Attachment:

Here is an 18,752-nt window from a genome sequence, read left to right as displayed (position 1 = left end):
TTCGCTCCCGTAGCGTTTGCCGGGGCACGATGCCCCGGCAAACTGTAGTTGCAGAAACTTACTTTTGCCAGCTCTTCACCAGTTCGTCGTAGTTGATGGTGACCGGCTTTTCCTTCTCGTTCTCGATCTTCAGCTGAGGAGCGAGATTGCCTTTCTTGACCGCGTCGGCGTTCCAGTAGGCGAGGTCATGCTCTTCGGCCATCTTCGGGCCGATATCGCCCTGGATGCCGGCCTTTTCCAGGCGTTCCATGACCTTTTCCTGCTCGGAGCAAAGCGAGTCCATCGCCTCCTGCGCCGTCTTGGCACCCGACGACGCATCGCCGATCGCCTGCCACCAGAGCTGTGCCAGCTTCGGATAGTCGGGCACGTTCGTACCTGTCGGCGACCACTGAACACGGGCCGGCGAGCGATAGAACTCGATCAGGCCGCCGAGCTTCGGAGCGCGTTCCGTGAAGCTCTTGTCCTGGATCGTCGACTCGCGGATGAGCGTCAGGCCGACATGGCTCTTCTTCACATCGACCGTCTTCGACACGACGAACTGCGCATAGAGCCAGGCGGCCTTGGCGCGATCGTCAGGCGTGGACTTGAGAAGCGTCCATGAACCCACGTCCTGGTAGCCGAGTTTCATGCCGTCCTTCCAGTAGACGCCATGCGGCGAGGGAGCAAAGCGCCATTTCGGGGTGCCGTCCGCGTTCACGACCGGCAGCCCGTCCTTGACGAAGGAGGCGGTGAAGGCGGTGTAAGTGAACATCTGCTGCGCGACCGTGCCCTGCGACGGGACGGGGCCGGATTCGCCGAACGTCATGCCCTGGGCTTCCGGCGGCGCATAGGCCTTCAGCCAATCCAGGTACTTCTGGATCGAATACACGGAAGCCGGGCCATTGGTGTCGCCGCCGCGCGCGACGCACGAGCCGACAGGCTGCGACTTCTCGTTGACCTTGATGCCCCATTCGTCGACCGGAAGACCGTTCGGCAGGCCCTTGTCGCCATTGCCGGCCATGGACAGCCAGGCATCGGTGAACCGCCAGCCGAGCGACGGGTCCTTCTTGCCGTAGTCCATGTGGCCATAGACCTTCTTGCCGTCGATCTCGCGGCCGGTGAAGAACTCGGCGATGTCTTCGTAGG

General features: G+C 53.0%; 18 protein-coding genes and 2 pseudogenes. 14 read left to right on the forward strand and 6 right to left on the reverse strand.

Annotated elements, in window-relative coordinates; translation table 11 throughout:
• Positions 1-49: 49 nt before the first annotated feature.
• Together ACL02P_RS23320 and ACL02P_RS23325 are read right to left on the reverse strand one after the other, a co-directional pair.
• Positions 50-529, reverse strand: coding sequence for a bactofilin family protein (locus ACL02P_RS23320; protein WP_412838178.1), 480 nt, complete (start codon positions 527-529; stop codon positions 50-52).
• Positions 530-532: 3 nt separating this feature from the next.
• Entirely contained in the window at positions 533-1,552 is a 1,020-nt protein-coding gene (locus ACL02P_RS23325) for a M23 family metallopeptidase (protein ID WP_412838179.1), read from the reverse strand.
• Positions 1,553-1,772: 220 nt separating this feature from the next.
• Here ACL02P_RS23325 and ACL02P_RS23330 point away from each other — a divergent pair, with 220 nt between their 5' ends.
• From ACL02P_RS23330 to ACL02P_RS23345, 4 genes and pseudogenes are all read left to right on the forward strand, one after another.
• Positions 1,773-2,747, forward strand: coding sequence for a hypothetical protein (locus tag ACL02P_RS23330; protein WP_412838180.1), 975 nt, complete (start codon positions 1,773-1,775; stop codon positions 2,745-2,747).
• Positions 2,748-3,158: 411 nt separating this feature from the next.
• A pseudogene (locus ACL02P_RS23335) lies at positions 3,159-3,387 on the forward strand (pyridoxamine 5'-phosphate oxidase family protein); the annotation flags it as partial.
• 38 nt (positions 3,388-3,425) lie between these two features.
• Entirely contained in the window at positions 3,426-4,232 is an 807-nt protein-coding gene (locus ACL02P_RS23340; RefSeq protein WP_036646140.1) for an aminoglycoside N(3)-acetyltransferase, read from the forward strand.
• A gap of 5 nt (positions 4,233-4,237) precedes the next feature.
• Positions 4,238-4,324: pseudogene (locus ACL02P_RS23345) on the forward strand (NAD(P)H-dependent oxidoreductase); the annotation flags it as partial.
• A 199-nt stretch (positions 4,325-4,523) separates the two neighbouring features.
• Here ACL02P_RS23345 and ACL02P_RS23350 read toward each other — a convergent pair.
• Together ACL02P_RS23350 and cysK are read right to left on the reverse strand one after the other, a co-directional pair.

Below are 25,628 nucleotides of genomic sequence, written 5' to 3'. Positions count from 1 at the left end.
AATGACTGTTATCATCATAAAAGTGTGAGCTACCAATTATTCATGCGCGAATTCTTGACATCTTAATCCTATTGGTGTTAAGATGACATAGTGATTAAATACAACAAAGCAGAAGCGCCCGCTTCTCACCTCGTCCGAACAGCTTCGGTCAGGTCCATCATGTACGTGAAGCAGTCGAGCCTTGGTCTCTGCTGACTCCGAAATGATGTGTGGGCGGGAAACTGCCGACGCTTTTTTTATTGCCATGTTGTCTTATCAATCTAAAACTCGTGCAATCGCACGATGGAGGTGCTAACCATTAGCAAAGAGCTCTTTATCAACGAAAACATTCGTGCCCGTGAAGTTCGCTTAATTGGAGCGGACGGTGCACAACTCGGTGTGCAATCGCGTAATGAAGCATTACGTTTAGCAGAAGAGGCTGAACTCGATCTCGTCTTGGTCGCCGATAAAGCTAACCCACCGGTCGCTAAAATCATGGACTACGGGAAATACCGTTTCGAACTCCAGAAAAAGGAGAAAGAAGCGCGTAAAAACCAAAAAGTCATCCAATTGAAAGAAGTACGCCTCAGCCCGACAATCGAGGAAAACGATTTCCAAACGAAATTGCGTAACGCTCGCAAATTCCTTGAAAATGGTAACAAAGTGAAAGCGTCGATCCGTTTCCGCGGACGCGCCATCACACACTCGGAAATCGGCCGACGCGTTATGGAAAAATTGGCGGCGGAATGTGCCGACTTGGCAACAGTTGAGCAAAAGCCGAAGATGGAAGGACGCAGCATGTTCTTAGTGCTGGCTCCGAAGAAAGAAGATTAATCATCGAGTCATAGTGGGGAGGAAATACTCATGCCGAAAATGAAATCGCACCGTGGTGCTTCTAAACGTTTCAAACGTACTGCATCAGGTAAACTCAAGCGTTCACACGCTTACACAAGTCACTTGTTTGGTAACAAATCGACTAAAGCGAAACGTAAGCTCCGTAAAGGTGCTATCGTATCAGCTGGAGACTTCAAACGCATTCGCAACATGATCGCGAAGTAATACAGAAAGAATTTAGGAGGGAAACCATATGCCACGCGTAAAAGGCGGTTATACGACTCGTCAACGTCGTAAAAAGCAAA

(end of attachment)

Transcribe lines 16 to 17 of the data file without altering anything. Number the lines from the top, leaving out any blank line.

• 38 nt (positions 3,388-3,425) lie between these two features.
• Entirely contained in the window at positions 3,426-4,232 is an 807-nt protein-coding gene (locus ACL02P_RS23340; RefSeq protein WP_036646140.1) for an aminoglycoside N(3)-acetyltransferase, read from the forward strand.